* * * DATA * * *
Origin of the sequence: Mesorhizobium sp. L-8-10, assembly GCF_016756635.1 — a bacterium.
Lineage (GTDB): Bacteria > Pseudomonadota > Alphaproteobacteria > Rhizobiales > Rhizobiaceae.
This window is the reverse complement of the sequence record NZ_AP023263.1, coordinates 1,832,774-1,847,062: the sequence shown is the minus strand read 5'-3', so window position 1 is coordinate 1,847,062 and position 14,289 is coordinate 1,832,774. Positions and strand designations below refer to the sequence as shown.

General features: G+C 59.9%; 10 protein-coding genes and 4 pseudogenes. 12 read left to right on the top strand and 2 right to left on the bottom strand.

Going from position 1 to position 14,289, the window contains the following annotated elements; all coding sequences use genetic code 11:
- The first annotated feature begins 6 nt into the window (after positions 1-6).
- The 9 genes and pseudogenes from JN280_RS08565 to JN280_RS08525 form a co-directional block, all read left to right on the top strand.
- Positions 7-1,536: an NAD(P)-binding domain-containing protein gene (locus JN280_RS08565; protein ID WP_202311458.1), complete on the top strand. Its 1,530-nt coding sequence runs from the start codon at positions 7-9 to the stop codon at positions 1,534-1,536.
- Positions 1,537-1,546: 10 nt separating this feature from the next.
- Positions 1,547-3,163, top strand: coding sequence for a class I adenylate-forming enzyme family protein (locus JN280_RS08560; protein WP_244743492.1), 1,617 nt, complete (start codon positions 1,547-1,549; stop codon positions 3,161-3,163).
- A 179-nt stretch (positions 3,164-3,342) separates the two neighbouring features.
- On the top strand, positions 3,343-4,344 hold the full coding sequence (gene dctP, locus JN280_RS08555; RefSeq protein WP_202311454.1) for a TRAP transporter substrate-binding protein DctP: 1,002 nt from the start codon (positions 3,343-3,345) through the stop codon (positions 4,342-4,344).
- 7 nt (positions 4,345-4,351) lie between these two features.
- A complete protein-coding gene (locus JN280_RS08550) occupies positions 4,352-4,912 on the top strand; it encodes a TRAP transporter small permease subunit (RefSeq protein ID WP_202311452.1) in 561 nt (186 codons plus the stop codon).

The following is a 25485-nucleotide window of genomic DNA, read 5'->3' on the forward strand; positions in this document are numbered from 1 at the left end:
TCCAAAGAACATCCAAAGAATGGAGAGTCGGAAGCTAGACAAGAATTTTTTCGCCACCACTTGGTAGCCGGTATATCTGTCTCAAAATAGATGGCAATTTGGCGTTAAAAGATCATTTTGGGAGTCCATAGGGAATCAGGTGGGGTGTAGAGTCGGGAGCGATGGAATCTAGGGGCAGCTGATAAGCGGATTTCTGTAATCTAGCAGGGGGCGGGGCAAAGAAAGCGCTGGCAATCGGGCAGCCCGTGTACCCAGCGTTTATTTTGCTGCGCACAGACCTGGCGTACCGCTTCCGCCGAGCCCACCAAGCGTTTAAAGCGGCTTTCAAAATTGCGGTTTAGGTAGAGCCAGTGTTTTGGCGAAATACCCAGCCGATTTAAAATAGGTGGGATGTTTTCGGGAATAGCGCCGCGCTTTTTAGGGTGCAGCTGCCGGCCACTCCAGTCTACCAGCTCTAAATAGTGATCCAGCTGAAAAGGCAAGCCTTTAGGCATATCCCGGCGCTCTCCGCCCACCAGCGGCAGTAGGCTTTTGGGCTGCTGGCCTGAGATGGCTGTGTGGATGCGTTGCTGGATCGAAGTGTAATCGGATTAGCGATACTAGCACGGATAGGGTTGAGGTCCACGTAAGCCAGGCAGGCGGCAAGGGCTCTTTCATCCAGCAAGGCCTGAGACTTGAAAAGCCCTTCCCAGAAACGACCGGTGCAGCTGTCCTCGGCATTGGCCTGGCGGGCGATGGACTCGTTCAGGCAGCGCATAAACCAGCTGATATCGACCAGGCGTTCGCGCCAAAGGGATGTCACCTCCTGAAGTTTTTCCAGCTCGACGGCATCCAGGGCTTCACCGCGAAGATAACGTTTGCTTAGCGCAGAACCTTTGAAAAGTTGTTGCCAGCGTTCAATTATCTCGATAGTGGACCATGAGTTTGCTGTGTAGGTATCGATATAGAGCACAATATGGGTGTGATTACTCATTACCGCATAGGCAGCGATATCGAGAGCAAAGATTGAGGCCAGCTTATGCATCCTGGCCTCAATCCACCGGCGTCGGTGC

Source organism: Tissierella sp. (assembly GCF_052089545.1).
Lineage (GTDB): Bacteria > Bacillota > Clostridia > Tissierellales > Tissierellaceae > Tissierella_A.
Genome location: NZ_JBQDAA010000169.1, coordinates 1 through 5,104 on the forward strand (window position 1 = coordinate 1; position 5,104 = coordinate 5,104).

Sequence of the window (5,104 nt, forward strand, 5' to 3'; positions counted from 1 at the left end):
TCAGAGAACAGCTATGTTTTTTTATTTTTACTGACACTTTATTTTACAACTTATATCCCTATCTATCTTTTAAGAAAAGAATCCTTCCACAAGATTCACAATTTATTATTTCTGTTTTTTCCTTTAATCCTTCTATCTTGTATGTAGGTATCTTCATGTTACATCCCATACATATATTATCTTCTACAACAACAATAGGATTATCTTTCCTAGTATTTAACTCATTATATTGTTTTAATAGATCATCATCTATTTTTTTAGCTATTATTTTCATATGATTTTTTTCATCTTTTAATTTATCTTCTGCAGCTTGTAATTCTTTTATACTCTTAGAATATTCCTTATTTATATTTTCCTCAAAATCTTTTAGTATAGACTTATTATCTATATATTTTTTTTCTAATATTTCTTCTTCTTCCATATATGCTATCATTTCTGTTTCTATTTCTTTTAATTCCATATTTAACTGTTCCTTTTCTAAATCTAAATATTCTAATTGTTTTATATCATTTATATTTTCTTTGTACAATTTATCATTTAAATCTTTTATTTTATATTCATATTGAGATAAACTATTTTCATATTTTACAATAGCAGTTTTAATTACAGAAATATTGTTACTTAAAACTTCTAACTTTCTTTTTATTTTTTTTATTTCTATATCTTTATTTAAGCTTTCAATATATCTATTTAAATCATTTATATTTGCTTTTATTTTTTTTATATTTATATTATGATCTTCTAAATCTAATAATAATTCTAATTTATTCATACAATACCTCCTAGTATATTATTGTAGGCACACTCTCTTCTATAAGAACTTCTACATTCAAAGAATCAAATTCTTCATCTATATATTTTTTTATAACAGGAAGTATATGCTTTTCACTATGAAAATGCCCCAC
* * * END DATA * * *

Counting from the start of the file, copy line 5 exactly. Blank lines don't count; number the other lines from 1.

Going from position 1 to position 14,289, the window contains the following annotated elements; all coding sequences use genetic code 11: